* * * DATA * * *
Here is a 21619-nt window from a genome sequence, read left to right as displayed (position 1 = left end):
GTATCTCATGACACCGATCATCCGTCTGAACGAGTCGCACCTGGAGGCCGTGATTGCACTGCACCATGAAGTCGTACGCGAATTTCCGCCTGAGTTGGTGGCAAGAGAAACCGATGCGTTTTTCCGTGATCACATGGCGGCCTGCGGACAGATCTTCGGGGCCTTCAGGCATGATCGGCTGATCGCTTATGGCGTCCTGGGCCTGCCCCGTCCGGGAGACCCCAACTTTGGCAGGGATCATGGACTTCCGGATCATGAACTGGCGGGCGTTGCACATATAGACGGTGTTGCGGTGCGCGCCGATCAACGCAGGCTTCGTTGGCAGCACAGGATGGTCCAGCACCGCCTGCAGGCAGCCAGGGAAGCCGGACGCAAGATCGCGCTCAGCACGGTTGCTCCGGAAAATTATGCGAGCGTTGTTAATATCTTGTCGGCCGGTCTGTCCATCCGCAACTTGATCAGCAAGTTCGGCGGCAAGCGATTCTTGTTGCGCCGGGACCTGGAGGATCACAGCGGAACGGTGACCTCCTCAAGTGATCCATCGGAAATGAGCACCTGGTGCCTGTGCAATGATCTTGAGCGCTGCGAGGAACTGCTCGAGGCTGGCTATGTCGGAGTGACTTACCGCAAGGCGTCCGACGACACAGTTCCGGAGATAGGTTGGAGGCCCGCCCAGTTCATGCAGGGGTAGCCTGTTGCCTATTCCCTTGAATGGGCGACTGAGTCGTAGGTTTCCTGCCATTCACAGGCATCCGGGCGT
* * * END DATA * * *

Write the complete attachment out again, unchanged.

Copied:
Here is a 21619-nt window from a genome sequence, read left to right as displayed (position 1 = left end):
GTATCTCATGACACCGATCATCCGTCTGAACGAGTCGCACCTGGAGGCCGTGATTGCACTGCACCATGAAGTCGTACGCGAATTTCCGCCTGAGTTGGTGGCAAGAGAAACCGATGCGTTTTTCCGTGATCACATGGCGGCCTGCGGACAGATCTTCGGGGCCTTCAGGCATGATCGGCTGATCGCTTATGGCGTCCTGGGCCTGCCCCGTCCGGGAGACCCCAACTTTGGCAGGGATCATGGACTTCCGGATCATGAACTGGCGGGCGTTGCACATATAGACGGTGTTGCGGTGCGCGCCGATCAACGCAGGCTTCGTTGGCAGCACAGGATGGTCCAGCACCGCCTGCAGGCAGCCAGGGAAGCCGGACGCAAGATCGCGCTCAGCACGGTTGCTCCGGAAAATTATGCGAGCGTTGTTAATATCTTGTCGGCCGGTCTGTCCATCCGCAACTTGATCAGCAAGTTCGGCGGCAAGCGATTCTTGTTGCGCCGGGACCTGGAGGATCACAGCGGAACGGTGACCTCCTCAAGTGATCCATCGGAAATGAGCACCTGGTGCCTGTGCAATGATCTTGAGCGCTGCGAGGAACTGCTCGAGGCTGGCTATGTCGGAGTGACTTACCGCAAGGCGTCCGACGACACAGTTCCGGAGATAGGTTGGAGGCCCGCCCAGTTCATGCAGGGGTAGCCTGTTGCCTATTCCCTTGAATGGGCGACTGAGTCGTAGGTTTCCTGCCATTCACAGGCATCCGGGCGT